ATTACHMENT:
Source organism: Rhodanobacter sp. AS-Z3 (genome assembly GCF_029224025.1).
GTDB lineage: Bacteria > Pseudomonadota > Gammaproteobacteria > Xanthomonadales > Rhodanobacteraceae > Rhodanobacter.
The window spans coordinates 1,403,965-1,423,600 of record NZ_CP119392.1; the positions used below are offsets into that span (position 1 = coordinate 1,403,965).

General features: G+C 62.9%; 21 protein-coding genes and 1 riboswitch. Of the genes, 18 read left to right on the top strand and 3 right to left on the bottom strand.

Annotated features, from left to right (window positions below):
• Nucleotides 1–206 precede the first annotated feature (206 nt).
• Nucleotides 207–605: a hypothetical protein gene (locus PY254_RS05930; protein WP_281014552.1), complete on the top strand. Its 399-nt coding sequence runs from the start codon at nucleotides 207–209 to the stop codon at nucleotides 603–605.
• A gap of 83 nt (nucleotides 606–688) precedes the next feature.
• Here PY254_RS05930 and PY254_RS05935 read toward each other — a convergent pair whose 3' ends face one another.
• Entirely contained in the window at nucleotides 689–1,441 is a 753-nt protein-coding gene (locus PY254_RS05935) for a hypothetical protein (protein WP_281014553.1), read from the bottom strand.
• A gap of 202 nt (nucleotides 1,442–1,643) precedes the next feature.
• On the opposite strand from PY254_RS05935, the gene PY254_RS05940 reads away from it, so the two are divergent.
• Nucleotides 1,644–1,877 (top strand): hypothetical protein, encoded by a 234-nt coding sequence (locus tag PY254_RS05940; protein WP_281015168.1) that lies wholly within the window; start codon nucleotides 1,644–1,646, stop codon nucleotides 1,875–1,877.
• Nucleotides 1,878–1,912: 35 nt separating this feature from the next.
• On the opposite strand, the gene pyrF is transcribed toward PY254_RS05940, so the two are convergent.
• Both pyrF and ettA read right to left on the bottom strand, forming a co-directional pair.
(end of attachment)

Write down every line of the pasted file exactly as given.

Source organism: Rhodanobacter sp. AS-Z3 (genome assembly GCF_029224025.1).
GTDB lineage: Bacteria > Pseudomonadota > Gammaproteobacteria > Xanthomonadales > Rhodanobacteraceae > Rhodanobacter.
The window spans coordinates 1,403,965-1,423,600 of record NZ_CP119392.1; the positions used below are offsets into that span (position 1 = coordinate 1,403,965).

General features: G+C 62.9%; 21 protein-coding genes and 1 riboswitch. Of the genes, 18 read left to right on the top strand and 3 right to left on the bottom strand.

Annotated features, from left to right (window positions below):
• Nucleotides 1–206 precede the first annotated feature (206 nt).
• Nucleotides 207–605: a hypothetical protein gene (locus PY254_RS05930; protein WP_281014552.1), complete on the top strand. Its 399-nt coding sequence runs from the start codon at nucleotides 207–209 to the stop codon at nucleotides 603–605.
• A gap of 83 nt (nucleotides 606–688) precedes the next feature.
• Here PY254_RS05930 and PY254_RS05935 read toward each other — a convergent pair whose 3' ends face one another.
• Entirely contained in the window at nucleotides 689–1,441 is a 753-nt protein-coding gene (locus PY254_RS05935) for a hypothetical protein (protein WP_281014553.1), read from the bottom strand.
• A gap of 202 nt (nucleotides 1,442–1,643) precedes the next feature.
• On the opposite strand from PY254_RS05935, the gene PY254_RS05940 reads away from it, so the two are divergent.
• Nucleotides 1,644–1,877 (top strand): hypothetical protein, encoded by a 234-nt coding sequence (locus tag PY254_RS05940; protein WP_281015168.1) that lies wholly within the window; start codon nucleotides 1,644–1,646, stop codon nucleotides 1,875–1,877.
• Nucleotides 1,878–1,912: 35 nt separating this feature from the next.
• On the opposite strand, the gene pyrF is transcribed toward PY254_RS05940, so the two are convergent.
• Both pyrF and ettA read right to left on the bottom strand, forming a co-directional pair.